Salvation Army serving up aloha during community Thanksgiving Luncheon in Hilo
November 22, 2023, 7:55 PM HST
* Updated November 23, 7:47 AM
The Salvation Army Hilo Temple Corps has a rich history on the Big Island, dating to its establishment in 1894. And since 1952, it has been located at 219 Ponahawai St.
Hilo Temple Corps Capt. Sam LeMar, who also is the Salvation Army’s Hawai’i County Coordinator, remembers running around the church as a child.
“The community and their support of others through The Salvation Army is what we’re most thankful for,” LeMar said. “It’s just this [interwovenness] — the real feeling of community.”
The Salvation Army Hawaiian and Pacific Islands Division, along with several partners, is giving back to its Big Island community, serving up aloha and Thanksgiving meals on Thursday at several events that will feed the bodies and souls of more than 1,900 people around the island.
- A community Thanksgiving Luncheon for 500 people with hula and music, from 11 a.m. to 1 p.m. hosted by the Hilo Temple Corps at Aunty Sally Kaleohano’s Luʻau Hale, 799 Piʻilani St. in Hilo. The Hilo Lions Club will offer another 100 meals at 2:30 p.m. at the Hilo temple location as a grab-and-go option for those who can’t make it to the sit-down event.
- A total of 800 Turkey Day meals, provided by Jackie Rey’s, Papa Kona’s and members of The Salvation Army Kona Corps Advisory Board, will be served up in West Hawai’i, with delivery to senior homes in Kona starting at 9 a.m. and grab-and-go meals offered beginning at 11 a.m. at Jackie Rey’s, 75-5995 Kuakini Highway.
- Another 500 meals will be delivered by noon to homes throughout Waimea, Waikōloa and Honoka’a by the Waikōloa Community Church, Imiola Church and The Salvation Army’s Honoka’a Corps.
“In the spirit of aloha, we extend not just plates of food but more importantly a sense of unity and belonging,” LeMar said. “Thanksgiving is a day to come together, to be grateful and to ensure that no one in our community feels alone.”
Everyone is invited, no questions asked, to the sit-down dinner in Hilo. The last time the event was hosted was Thanksgiving 2019. It was on hiatus the past several years because of the COVID-19 pandemic.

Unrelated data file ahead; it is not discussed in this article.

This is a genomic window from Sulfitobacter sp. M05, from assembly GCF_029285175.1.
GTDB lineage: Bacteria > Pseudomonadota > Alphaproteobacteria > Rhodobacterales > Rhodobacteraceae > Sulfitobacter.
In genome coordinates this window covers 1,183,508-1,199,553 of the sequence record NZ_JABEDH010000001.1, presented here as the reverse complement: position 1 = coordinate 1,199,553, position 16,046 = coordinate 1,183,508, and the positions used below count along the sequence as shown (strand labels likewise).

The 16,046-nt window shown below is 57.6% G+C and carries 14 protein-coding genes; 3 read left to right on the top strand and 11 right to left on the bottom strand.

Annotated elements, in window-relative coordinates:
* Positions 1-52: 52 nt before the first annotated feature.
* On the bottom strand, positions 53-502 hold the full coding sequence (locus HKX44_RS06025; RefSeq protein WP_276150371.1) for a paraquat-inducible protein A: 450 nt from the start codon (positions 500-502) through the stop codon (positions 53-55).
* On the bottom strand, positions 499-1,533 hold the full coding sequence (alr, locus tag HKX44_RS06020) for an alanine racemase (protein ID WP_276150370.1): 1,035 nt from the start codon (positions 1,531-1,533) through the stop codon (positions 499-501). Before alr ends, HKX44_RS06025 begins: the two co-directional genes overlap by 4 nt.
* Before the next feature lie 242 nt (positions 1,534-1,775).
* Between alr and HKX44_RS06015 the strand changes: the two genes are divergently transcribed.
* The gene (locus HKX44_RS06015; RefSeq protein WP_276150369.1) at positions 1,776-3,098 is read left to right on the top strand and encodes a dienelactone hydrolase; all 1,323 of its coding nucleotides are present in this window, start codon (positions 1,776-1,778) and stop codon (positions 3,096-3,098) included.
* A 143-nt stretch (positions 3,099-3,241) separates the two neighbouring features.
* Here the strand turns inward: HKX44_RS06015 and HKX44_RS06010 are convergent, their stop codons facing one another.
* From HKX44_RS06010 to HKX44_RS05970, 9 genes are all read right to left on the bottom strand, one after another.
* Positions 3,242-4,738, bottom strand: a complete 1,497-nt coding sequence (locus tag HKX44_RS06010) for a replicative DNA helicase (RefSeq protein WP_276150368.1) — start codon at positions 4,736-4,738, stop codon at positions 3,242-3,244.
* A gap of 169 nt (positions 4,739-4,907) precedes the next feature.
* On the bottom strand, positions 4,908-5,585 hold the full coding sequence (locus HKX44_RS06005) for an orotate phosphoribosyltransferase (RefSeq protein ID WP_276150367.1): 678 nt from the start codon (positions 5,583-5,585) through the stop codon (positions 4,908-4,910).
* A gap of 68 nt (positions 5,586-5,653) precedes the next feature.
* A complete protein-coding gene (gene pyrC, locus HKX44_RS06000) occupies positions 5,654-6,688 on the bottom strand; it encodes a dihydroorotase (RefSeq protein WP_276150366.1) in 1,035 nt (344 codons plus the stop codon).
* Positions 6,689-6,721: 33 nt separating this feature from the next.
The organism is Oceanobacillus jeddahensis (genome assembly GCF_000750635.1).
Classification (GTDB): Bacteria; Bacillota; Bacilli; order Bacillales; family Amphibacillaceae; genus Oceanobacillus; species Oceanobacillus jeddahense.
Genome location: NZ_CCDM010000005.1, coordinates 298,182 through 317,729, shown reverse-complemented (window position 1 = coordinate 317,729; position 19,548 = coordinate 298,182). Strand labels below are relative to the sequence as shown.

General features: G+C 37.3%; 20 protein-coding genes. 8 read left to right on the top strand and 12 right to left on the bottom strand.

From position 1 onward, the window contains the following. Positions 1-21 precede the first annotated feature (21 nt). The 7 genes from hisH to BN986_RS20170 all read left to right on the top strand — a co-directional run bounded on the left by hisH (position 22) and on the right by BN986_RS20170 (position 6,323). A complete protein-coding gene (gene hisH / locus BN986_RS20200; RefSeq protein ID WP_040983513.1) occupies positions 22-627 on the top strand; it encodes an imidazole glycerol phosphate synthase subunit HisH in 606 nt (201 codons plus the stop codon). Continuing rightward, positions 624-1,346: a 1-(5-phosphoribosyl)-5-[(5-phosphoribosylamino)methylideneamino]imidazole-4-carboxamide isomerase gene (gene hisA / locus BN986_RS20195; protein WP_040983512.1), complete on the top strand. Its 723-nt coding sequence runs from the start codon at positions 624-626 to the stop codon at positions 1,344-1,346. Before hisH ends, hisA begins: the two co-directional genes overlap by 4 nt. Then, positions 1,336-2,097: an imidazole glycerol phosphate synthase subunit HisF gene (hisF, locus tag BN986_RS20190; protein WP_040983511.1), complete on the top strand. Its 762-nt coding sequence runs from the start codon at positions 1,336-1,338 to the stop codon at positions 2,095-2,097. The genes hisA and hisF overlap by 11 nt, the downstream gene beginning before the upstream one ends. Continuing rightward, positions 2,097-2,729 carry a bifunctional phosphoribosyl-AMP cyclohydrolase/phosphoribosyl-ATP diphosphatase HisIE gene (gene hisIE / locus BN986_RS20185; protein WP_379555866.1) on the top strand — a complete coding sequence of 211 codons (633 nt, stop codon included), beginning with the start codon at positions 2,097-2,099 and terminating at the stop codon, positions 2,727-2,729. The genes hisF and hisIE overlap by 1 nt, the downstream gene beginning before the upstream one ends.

The Hilo Temple Corps is partnering with Hilo company Pacific Mix Catering to put on the feast.
Pacific Mix is providing 350 pounds of turkey, cooked underground in a traditional Hawaiian style imu with the help of Kawika and Kaipua’ala Lewis of ‘Āina Ū, as well as all the fixings, including white rice, stuffing, gravy and salad.
KTA Super Stores donated pumpkin and apple pies, with Starbucks providing coffee.
Lila Parong, a member of The Salvation Army Hilo Temple Corps church, has volunteered to help with the luncheon for nearly 30 years and this year is in charge of the music. Seventeen members of her hula halau Daughters of God will be performing.
LeMar said food brings everybody to the table and he’s excited to feed the community that has supported The Salvation Army for all these years. Aloha means a lot of things to him, including being together, loving one another and serving others.
“We’re a church, first and foremost, so congregational fellowship and time is an exciting thing for all of us. We’re just excited to fellowship with everybody,” he said. “It’s a chance for us just to love others and show them the love of Christ.”
It will be community serving community, with at least 30 volunteers assisting The Salvation Army and 10 helping from Pacific Mix, incuding owners Autumn and Lee Soares, who is also the chef, and their seven children.
“We are so blessed to be involved this Thanksgiving with the opportunity to provide a luncheon to our Hilo community,” says a message from the catering company accompanying a video post on Facebook showing the imu being built and the turkeys for today’s dinner being cooked.
Autumn Soares said the catering company believes being involved in the community and networking with others offers a chance to see how to make more of a positive impact and be of service to Hilo and it’s people.
“We are a family-operated business and it is usually at this time of the year that our large family comes together from across the state to celebrate and kick off the holidays,” she said. “This is the first year we are doing something completely different.”
She said they are truly serving by helping with the Thanksgiving luncheon and hopefully will continue to do so for many years to come.
“We have seven kids and when we announced to them what we were doing this year, they were so stoked and excited,” Soares said. “We hope that it will become a family tradition that lasts.”
LeMar said The Salvation Army is all about bringing hope and joy to the community during the holidays. It’s just one of the main aspects of what the organization does. He encourages everyone who can make it to “just come, sit down and enjoy yourself.”
Hilo Temple Corps Executive Director of Salvation Army Family Intervention Services Roxanne Costa, who has worked for the organization more than 30 years and helped with the community Thanksgiving Luncheon whenever she’s been available, said the event is a celebration of the season and a way to give thanks for life “and each and every day.”
“It’s a humbling feeling that we can come together and celebrate the holiday,” Costa said.